Coochie Redux: New Nomenclature for Your Hoo-ha
Posted on July 16, 2012 | By Stacy Dymalski | 25 responsesWhile in the drug store the other day I heard a mom talk to her little girl (who was around age five) about female “private parts”. The little girl wanted to know what Tampons are and why her mom was buying them. The mom said, “They’re for mommy’s coochie, honey.” And then Mom quickly steered the little girl over to the Barbie toothbrushes—you know, the ones with the handles shaped like Barbie’s unrealistic proportions. Which, by the way would be 39-18-33, if Barbie were human size.
Sweet Jesus, no wonder little girls grow up thinking Charlie Sheen is a viable option.
But overhearing that conversation got me thinking. We need a new name for the female velvet pleasure palace of carnal delights. (I think that’s from a Nora Roberts novel…and if it’s not it should be.) A coochie sounds like something you get from sharing combs and hats with people who have an aversion to washing their hair. (“Damn it, Billy’s got coochies again. He has to stop hanging out with those skanky girls who cruise Hot Dog on a Stick at the mall.) You can see how if the words “infestation” and “coochie” somehow found themselves dancing together in the same sentence the connation would not only be confusing, but icky.
The word vagina just doesn’t cut it, either. That sounds too much like a southern redneck state where the number 13 constitutes the number of counties still flying the Confederate flag, as well as the legal age a girl can get married. “Yeah, me and Virgil, we’s from South Vagina where they make a sweet potato pie down there so moist and creamy it brings all normal men to their knees. And by normal we don’t’ mean them prissy sissy boys up North who think it’s okay to shave all your body parts even if your name ain’t Michael Phelps.”
Yes indeedy, “gay” is the new “black” down in good, ole South Vagina.
A Coochie By Any Other Name is Still a…
Anyway, where was I? Oh yes, coochie. I believe we should rename the female genitalia to cul-de-sac. Think about it. There’s only one way in and one way out, just a like that little suburban alcove on which most red-blooded Americans are born and raised.
In either case, the beauty of the cul-de-sac is that you can explore it for only so long and then you need to go. You never want to overstay your welcome in a cul-de-sac, because let’s face it after the cul-de-sac gets over its excitement of having you as a guest, it really doesn’t want you hanging around anymore. Oh sure you’ll probably want to return later (and depending on how groovy the block party was, the cul-de-sac might even want you back). But regardless of how long it’s been between visits, you shouldn’t get lost if you finally do get invited back. Navigating a cul-de-sac is easy if you paid attention the first time you were there. If fact, you’d have to be a moron NOT to know your way around a cul-de-sac because cul-de-sac geography was part of your junior high core curriculum all way back in the seventh grade…unless you’re from South Vagina.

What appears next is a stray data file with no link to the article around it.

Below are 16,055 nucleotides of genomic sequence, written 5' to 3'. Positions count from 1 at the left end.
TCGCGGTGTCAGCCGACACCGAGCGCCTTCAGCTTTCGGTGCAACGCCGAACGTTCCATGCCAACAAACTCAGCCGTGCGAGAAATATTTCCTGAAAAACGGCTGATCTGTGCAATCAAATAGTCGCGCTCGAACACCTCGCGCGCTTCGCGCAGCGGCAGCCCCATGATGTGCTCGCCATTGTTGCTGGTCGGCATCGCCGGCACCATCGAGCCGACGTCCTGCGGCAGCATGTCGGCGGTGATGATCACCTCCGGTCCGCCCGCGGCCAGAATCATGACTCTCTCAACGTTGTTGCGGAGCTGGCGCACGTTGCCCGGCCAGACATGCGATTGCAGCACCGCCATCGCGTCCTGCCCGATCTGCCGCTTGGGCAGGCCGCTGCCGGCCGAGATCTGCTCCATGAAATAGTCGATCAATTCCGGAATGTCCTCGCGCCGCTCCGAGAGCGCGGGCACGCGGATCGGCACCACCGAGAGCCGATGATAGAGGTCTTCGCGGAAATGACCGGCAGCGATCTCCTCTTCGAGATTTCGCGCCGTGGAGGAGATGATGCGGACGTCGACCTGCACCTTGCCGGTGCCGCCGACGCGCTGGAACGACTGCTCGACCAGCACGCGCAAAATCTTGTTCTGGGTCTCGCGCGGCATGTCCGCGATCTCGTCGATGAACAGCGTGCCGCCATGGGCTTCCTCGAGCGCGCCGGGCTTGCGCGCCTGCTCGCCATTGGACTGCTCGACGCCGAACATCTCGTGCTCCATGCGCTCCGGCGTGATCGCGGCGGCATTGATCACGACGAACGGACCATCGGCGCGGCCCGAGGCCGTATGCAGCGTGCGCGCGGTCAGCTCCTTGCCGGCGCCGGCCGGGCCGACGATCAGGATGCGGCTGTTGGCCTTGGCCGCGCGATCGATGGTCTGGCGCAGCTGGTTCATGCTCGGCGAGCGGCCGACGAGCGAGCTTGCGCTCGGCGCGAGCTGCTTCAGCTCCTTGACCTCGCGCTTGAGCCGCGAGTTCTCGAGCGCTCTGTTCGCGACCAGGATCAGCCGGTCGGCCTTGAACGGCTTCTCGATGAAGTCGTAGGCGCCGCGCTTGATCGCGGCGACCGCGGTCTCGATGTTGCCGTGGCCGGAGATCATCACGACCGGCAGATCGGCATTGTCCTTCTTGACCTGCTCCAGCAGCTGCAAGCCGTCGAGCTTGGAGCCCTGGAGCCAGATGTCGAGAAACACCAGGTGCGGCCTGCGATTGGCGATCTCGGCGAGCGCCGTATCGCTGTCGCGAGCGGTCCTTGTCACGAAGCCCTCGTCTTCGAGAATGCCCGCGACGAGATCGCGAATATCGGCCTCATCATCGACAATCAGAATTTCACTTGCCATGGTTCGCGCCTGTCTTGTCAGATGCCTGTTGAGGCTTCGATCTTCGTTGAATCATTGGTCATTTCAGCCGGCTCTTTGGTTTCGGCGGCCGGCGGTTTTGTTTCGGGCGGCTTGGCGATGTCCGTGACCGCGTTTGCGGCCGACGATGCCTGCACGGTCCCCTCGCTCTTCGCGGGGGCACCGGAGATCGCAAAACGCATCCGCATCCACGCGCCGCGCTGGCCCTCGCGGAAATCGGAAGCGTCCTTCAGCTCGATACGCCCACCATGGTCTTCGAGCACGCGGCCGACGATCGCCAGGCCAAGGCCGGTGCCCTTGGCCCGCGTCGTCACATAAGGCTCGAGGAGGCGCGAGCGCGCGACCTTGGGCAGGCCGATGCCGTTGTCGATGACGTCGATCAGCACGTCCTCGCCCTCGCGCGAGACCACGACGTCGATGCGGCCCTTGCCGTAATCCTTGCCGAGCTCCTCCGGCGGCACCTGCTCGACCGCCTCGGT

Coochie Goes High Brow
But just when I was getting chummy with the idea of sporting a cul-de-sac between my legs, I began to over think it (as usual) and thus decided the word “sac” dangling at the end was just too masculine of a handle for such a delicate flower. How about cul-de-coochie instead? The wordsmith in me likes that little bit of alliteration. Plus, it almost has a pop-culturish French ring to it, like when Labelle sang “Voulez-vous coucher avec moi (ce soir)?” in the song Lady Marmalade. Because as everyone knows, there’s nothing like being pretentiously trendy when it comes to labeling the front porch of your reproductive organs.
But when I test drove the word cul-de-coochie at a Mormon Gay Rights Rally (yes, we actually do have those here in Utah; gays and rallies, as well as a few Mormons) a BYU English professor dressed as Marie Antoinette correctly pointed out that “cul-de-coochie” gets too far away from the concept (and vision) of “cul-de-sac” as a stand-in. He suggested cul-de-snatch instead, as that literally sounds more like cul-de-sac, thus preserving the integrity of the intended imagery. And then he danced off with a buffed mining executive from Kennecott dressed in nothing but a loincloth and lapis beads. (Oh, how I love hanging out with intellectuals.)
As a result, I’ve decided to stick with cul-de-snatch as the new nomenclature for my hoo-ha. I’ve already started using it in conversation as if it’s a word everyone should know. The really hip people pick up the meaning out of context and those I have to explain it to I just tell them to go look it up. (Which is kind of like pretending to throw a stick and then watching a dog chase after nothing.)
SO the first time you hear “cul-de-snatch” used in snappy repartee at some chic cocktail party (or on an episode of Family Guy or South Park), remember you heard it here first. They stole it from me, which is the sincerest form of flattery. You can smile to yourself slyly knowing YOU were actually present at the birth of that exraordinary new word just by reading my blog. What could be hipper than that?
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Stacy Dymalski is a stand-up comic who gave up the glamorous life of coach travel, smokey comedy clubs, and heckling drunks for the glamourous life of raising kids (who happen to be bigger hecklers than the drunks). This blog is her new stage.
For more of Stacy’s comedy check out her hilarious book Confessions of a Band Geek Mom available in paperback and on Kindle on Amazon.com.